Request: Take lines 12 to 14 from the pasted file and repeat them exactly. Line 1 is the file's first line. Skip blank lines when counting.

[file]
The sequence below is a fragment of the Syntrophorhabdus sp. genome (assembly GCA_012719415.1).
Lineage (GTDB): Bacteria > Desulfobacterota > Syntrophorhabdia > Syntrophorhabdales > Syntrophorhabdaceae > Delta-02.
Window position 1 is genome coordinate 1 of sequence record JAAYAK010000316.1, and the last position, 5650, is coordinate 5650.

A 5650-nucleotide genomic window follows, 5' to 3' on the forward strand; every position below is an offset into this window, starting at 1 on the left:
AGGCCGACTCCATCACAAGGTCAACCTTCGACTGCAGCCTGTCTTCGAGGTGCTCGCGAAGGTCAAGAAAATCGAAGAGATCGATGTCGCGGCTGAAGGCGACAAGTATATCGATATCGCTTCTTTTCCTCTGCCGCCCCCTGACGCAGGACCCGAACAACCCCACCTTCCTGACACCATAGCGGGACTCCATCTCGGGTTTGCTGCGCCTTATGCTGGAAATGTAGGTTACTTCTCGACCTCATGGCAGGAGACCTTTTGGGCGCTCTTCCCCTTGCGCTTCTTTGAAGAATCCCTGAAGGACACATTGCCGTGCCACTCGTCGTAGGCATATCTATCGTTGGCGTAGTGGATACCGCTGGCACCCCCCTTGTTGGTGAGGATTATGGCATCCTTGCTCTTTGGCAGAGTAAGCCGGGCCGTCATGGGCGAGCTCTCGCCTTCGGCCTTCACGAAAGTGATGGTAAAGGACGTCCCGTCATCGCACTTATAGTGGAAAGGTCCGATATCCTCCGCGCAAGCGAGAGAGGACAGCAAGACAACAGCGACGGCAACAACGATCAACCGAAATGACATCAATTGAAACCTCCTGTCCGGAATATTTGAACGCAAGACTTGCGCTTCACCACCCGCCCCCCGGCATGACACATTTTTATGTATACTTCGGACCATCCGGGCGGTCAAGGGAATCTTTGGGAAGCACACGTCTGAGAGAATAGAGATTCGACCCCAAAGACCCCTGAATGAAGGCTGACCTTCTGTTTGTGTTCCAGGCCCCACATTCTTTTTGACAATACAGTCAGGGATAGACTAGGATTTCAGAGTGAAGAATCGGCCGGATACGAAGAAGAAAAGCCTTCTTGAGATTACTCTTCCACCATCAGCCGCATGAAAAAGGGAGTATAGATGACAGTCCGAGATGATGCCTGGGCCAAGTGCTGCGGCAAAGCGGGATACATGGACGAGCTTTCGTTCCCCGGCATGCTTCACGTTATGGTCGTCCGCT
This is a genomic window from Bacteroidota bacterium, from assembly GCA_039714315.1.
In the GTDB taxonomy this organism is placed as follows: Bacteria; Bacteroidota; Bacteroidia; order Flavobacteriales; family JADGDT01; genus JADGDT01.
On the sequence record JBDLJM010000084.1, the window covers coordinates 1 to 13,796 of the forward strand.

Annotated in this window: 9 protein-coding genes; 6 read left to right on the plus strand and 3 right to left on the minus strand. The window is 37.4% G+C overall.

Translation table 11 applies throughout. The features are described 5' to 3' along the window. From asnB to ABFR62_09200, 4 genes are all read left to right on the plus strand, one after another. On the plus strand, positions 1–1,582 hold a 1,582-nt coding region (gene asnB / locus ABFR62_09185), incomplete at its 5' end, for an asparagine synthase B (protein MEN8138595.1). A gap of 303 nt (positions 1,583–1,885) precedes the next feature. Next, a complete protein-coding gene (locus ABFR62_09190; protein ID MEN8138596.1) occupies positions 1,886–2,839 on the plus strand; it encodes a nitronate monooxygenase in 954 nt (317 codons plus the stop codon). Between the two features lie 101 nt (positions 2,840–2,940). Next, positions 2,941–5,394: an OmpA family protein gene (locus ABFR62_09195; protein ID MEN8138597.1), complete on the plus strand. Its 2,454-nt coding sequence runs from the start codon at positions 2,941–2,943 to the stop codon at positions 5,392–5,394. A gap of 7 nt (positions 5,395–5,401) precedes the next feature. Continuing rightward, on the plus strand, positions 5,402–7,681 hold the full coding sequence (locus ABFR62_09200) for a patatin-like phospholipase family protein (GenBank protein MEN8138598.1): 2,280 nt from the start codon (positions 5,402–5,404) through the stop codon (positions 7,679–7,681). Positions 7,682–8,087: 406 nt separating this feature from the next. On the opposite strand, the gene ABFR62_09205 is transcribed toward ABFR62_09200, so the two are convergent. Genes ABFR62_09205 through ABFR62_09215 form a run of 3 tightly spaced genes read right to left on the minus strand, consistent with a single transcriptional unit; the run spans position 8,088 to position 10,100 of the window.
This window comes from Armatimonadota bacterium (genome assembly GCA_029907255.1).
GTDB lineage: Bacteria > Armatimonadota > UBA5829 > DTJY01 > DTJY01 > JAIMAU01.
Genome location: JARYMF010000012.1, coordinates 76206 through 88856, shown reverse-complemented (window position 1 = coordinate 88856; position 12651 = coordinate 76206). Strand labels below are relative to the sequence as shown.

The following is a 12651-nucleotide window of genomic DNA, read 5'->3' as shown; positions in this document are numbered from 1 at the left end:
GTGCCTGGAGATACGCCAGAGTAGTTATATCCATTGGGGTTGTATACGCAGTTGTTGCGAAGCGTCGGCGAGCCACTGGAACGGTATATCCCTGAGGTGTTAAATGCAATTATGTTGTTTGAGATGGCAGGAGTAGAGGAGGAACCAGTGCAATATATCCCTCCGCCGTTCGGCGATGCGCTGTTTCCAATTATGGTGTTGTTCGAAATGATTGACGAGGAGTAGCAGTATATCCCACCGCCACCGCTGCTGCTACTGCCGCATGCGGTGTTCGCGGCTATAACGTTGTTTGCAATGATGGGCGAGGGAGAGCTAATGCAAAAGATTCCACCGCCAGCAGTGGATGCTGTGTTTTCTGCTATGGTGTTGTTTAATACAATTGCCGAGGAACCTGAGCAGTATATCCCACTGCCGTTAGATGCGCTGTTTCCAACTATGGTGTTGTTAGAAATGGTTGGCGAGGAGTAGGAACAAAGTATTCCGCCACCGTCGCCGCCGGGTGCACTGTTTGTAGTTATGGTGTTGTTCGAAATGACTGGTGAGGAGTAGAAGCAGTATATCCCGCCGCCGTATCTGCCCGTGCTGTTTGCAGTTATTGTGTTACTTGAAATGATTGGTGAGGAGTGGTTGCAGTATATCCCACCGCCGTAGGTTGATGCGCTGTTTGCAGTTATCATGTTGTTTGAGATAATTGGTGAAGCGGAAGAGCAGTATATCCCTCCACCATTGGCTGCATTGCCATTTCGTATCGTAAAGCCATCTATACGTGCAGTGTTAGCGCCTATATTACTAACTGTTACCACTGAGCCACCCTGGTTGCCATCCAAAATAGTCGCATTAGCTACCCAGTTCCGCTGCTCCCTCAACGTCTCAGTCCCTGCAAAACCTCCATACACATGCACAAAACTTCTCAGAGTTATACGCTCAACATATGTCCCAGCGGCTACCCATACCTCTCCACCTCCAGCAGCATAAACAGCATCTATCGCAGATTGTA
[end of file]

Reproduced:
GTDB lineage: Bacteria > Armatimonadota > UBA5829 > DTJY01 > DTJY01 > JAIMAU01.
Genome location: JARYMF010000012.1, coordinates 76206 through 88856, shown reverse-complemented (window position 1 = coordinate 88856; position 12651 = coordinate 76206). Strand labels below are relative to the sequence as shown.

The following is a 12651-nucleotide window of genomic DNA, read 5'->3' as shown; positions in this document are numbered from 1 at the left end: